Max is a simple, cooperative boardgame where the players take on the role of three little animals (mouse, chipmunk, bird) attempting to get to their homes in a tree as Max (the cat) tries to catch them. No reading is required.
My children are aged 2 and 4. Of these three games, Max has turned out to be the big hit. It's also my favorite of the bunch. After playing the game about 10 times since we bought it, I am amazed at how balanced it is. With each playing, it seems that we have an equal chance of winning or losing. Either way, it's great fun!
The cooperative nature of Max (and The Secret Door) puts my kids at ease when we play. We REALLY enjoy working together to win the game. Though, I must point out that my 4-year old cried significantly when "his bird" was eaten by Max the first time. In order to alleviate this problem I turned the game around for him and let him "be Max". So now when Max appears to be winning, he pretends that he's playing Max, which helps him always feel like he's succeeding.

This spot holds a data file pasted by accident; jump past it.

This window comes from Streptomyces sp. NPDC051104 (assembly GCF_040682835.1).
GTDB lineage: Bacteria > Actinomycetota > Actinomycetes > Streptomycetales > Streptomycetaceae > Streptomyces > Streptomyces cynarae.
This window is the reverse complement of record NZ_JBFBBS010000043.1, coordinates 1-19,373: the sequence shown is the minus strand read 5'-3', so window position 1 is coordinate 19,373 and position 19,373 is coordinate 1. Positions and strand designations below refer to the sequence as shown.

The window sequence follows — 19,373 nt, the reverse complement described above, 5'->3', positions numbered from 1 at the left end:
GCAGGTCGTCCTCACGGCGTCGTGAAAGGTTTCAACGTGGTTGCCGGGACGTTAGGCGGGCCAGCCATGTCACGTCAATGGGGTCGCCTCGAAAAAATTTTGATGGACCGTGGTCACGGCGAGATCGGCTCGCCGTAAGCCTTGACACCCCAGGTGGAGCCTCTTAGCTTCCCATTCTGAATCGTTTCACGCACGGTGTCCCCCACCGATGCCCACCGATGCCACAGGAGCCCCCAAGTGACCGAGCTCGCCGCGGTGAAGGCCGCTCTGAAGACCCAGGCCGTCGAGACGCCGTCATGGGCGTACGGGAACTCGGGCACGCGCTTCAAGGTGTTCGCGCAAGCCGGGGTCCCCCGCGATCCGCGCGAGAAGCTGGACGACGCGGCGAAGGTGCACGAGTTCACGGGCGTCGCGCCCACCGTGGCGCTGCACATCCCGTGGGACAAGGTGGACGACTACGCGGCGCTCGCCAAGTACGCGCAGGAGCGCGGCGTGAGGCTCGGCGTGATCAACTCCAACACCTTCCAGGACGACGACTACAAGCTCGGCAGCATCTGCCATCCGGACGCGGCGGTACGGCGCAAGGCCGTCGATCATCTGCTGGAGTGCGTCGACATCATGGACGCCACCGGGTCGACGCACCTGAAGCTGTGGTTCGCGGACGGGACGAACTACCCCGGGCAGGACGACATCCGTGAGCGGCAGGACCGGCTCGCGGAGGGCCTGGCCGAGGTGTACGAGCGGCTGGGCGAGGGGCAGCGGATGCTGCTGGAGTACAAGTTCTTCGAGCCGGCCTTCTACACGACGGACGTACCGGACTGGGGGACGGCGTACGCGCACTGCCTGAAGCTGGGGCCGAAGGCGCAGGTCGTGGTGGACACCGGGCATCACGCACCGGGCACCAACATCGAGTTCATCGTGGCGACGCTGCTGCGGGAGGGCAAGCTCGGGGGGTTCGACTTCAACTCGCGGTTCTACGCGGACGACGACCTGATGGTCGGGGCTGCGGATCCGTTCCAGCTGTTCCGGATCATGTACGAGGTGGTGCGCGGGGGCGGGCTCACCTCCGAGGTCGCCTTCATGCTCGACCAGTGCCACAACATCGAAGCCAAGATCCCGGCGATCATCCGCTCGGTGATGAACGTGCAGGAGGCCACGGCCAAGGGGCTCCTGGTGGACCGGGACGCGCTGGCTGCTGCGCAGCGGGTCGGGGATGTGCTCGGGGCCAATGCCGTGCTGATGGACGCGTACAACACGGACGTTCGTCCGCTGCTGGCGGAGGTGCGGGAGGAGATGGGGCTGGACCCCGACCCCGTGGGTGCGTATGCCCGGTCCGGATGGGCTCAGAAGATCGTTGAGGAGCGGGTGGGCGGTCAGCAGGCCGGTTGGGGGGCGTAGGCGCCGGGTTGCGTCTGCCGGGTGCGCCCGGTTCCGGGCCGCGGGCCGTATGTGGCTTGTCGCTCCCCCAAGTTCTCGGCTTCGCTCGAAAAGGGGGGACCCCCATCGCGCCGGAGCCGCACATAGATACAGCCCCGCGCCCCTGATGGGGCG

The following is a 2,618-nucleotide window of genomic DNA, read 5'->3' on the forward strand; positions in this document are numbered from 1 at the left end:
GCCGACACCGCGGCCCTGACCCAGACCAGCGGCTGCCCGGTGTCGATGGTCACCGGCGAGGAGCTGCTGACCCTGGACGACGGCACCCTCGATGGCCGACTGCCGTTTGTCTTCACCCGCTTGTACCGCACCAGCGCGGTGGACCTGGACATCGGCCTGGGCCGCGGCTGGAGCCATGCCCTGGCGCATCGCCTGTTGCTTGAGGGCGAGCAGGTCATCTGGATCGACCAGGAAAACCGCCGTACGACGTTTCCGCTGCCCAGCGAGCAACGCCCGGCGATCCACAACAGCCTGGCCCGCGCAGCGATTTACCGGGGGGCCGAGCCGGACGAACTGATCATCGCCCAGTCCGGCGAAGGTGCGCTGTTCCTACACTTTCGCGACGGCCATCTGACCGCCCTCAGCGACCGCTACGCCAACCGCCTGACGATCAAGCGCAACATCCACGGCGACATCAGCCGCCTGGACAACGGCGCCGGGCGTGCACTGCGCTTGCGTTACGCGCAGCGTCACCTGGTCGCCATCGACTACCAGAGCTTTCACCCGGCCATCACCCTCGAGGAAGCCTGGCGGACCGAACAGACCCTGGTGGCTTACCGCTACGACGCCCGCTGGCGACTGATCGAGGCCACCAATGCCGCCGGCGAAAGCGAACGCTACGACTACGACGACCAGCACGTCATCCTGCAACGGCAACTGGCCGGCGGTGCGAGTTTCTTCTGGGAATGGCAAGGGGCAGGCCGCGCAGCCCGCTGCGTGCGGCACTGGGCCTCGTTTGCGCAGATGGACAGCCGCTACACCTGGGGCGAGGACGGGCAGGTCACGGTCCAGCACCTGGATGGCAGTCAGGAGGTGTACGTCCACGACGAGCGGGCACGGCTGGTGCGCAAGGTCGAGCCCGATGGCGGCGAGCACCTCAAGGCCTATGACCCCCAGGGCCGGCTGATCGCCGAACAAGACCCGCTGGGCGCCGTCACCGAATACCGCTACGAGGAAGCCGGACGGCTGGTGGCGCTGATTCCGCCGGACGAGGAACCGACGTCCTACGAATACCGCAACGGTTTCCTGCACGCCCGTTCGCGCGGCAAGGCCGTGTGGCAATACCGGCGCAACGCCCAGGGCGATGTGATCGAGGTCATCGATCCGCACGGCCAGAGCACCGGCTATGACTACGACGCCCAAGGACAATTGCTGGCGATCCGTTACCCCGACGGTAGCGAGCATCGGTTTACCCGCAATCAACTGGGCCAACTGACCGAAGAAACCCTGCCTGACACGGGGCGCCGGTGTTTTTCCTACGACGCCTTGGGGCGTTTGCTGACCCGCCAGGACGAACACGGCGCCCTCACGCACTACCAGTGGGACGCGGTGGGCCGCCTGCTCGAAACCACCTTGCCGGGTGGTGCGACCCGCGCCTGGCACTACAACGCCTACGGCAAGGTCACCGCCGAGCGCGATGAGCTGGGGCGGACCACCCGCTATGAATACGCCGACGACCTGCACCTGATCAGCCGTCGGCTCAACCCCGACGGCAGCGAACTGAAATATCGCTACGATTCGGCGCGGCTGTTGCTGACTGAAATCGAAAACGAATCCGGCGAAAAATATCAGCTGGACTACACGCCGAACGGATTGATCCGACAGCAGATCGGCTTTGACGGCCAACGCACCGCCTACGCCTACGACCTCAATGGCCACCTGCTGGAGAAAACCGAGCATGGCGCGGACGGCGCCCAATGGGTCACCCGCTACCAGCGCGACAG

To me, the great thing about Max is the amazing balance of the game. Sometimes it will seem like we (the critters) are waaaaay out ahead and there is no way that Max can catch up, and then suddenly, within 3 or 4 rolls of the dice, Max is right behind us. Each animal is given one specific shortcut that they can use. However, Max, being a cat, can track the animals and is allowed to use all of the shortcuts if he lands on them. This is a fantastic bit of game engineering.